Haims: Avoid heartache and anxiety with estate planning
Once again, I am watching a client’s family being torn apart by sibling rivalry, anxiety, and a deep sense of hopelessness. It’s hard to watch this happen time and time again. No, a loved one has not passed away — yet. And this is the problem.
When this family’s father passed away a few years ago, their mourning and sadness was somewhat isolated to just the emotional loss of their dad. His will clearly defined his final wishes and his financial affairs were, for the most part, in order. A couple of years after their father’s passing, the adult children thought it best that their mother come live with the son here in Colorado. The son set up a checking and savings account at a local Colorado bank, had social security payments, investment accounts, and real estate interests redirected to the new account. All was good — so he thought.
Recently, the mother experienced a stroke while exercising and was hospitalized. She’s doing better now. However, while she was hospitalized, the family had been informed that they could not access many of their mother’s financial accounts nor her health care directives.
It seems that when the mother moved here from another state, she was in good health and of sound mind. Her husband had efficiently managed the development of a trust and their medical and financial matters. Therefore, nobody had thought about the need to modify or add their names to financial accounts, medical powers of attorney documents, and HIPAA consent forms.
Fortunately, because the family’s mother lived, there is an opportunity to develop proper documents. Unfortunately, the finger-pointing, criticism, bickering, and guilt has likely caused irreversible harm amongst the family.
Rich or poor, or somewhere in between, we all have ideas of what we’d like to see our future look like. More than likely, most people may not want to envision a time spent in court, arguing with siblings and other family members, or fighting with financial institutions and health providers to uphold end-of-life wishes and the management of personal assets.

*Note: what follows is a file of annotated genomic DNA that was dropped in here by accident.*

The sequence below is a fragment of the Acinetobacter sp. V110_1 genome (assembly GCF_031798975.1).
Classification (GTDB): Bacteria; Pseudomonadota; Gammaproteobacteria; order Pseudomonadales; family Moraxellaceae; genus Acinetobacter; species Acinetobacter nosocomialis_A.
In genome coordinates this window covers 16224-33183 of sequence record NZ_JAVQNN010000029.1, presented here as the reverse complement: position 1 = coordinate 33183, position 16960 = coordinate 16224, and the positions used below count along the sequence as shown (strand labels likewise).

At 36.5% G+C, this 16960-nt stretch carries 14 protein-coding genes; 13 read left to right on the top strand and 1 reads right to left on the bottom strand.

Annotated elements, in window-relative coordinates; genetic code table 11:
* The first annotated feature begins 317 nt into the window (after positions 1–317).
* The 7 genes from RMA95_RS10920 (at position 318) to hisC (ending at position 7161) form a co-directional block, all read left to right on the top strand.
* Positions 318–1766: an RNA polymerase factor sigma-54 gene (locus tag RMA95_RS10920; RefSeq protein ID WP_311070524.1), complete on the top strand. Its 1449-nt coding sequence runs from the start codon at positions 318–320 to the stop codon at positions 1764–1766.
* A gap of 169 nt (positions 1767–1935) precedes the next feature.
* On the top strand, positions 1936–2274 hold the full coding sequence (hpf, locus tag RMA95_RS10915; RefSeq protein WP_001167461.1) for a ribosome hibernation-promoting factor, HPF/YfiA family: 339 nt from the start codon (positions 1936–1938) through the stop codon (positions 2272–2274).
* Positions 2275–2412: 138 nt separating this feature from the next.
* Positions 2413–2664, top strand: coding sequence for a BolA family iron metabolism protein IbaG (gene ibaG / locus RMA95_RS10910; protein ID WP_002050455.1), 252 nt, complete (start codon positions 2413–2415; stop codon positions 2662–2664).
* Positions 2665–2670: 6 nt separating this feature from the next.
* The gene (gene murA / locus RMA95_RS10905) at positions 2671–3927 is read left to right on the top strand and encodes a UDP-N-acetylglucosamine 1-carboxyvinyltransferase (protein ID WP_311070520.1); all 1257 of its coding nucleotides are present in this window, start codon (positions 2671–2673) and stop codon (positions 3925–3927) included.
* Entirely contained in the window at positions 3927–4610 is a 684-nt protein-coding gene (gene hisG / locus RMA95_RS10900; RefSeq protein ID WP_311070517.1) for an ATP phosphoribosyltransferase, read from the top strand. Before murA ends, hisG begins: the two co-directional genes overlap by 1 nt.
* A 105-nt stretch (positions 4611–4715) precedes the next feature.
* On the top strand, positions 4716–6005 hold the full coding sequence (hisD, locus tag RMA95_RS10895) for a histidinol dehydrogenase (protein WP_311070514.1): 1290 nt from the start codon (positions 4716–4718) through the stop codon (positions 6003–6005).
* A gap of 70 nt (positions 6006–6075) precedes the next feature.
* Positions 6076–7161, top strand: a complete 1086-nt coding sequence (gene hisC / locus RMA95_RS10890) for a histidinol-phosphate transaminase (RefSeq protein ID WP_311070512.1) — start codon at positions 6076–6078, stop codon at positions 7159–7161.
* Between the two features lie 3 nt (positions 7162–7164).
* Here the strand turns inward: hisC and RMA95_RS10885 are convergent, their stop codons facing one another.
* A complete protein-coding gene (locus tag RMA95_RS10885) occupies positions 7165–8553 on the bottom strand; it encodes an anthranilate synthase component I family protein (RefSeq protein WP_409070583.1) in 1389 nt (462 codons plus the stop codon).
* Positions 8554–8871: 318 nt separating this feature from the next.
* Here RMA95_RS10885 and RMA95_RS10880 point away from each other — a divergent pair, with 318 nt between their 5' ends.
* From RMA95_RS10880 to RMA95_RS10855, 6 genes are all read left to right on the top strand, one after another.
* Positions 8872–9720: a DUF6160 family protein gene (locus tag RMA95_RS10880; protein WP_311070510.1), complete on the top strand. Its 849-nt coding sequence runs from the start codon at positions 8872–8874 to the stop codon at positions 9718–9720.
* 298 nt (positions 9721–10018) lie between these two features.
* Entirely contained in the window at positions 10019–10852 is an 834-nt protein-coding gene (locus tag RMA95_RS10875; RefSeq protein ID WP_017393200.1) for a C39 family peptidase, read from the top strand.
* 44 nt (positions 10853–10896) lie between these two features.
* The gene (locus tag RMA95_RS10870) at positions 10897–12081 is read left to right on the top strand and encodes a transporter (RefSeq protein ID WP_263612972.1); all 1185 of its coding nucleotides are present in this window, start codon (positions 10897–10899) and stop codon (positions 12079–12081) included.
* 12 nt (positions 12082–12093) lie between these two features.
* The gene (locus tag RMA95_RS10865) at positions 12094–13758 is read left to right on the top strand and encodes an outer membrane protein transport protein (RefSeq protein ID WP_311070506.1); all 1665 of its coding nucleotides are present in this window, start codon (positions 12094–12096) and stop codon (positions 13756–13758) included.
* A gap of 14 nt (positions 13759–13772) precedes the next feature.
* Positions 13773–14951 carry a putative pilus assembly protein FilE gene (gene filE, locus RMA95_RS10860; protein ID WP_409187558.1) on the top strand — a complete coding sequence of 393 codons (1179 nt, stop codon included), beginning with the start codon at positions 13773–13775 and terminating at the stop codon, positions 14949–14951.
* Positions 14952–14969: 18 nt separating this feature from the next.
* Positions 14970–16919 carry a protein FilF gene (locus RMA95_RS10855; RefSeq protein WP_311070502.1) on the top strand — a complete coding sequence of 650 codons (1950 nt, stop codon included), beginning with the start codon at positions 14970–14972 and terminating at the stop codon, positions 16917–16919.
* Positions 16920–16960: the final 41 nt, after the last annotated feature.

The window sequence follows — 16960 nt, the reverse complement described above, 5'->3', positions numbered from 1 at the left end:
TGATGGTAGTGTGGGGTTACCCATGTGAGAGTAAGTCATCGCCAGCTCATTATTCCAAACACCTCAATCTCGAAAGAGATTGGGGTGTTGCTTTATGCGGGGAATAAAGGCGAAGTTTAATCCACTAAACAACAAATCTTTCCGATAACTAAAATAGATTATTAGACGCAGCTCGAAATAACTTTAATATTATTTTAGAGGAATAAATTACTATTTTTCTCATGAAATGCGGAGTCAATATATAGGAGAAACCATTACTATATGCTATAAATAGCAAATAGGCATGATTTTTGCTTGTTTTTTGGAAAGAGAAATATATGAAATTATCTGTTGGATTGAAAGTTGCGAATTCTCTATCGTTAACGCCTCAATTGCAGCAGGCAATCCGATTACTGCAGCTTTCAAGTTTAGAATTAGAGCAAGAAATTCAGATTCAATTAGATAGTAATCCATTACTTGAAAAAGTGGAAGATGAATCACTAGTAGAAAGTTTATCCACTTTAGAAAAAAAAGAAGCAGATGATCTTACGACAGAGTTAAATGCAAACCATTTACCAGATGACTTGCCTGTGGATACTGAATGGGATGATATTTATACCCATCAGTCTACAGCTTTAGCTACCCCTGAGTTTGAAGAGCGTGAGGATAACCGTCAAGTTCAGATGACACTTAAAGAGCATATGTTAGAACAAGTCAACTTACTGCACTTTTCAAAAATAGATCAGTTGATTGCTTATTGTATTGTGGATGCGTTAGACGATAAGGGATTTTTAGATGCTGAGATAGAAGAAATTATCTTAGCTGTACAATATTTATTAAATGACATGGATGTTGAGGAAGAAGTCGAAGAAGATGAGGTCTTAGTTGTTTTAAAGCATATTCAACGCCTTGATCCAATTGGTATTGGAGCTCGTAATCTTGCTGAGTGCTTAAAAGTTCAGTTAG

Unfortunately, for people who have not taken the time to get educated about planning for end-of-life legal, financial, and medical matters, heartache, turmoil, along with family and sibling quarreling may be inevitable.
Estate planning does not only apply to wealthy individuals. If you or your aging loved one’s own property or other assets like stocks and bonds, it is important that you educate yourself about the importance of documents such as a will, advance directives, powers of attorney (both financial and health matters), and various types of trusts. Avoid the potential of formidable challenges by taking the time to understand how these documents may affect you and your aging loved ones.
Regrettably, outside of law school, there are few educational courses that teach people how to prepare for medical or financial emergencies in addition to the intricacies of the distribution of an estate. According to an article by Forbes, nearly 50% of Americans aged 55 and over have not created a will. Further, less than 20% of the people in this cohort have health care directives and the proper types of power of attorney.
When it comes managing your, or your loved one’s health care and financial wishes upon death, laws are quite specific about who can participate in health care and financial-related conversations and decisions.
The following are some of the documents one may need to have when developing an estate plan:
- General, limited, and durable power(s) of attorney.
- Springing power of attorney
- Disability trusts (children of passing parents)
- Irrevocable/revocable living trusts
- Living will
- Advance care directive
- HIPAA consent form
Proper and timely estate planning can really help during a time of family crisis. Preplanning will greatly assist family members and loved ones to know what medical and financial efforts you or your ill family member(s) would want. Further, having the proper documents in order will provide you and your family members the legal means to carry out those wishes.
Start with a conversation
At the end of the day, legal documents will not solve all problems. The best approach to developing a well-conceived “plan” will start with a conversation that occurs well before an unexpected issue arises. Speak with your partner, family, and siblings, about what your wishes are.
Without proper legal documents, at best, assets may go to probate and tax implications may eat away at your wealth and inheritance. At worst, family and loved ones may see the worst in each other.
If you are living in a state other than where your legal documents were created (particularly medical power of attorney), you should check to make sure they conform to the state in which you are now residing. While most state laws often recognize powers of attorney that were validly created in another state, there are situations where problems may arise.
Judson Haims is the owner of Visiting Angels Home Care in Eagle County. He can be reached at http://www.visitingangels.com/comtns or 970-328-5526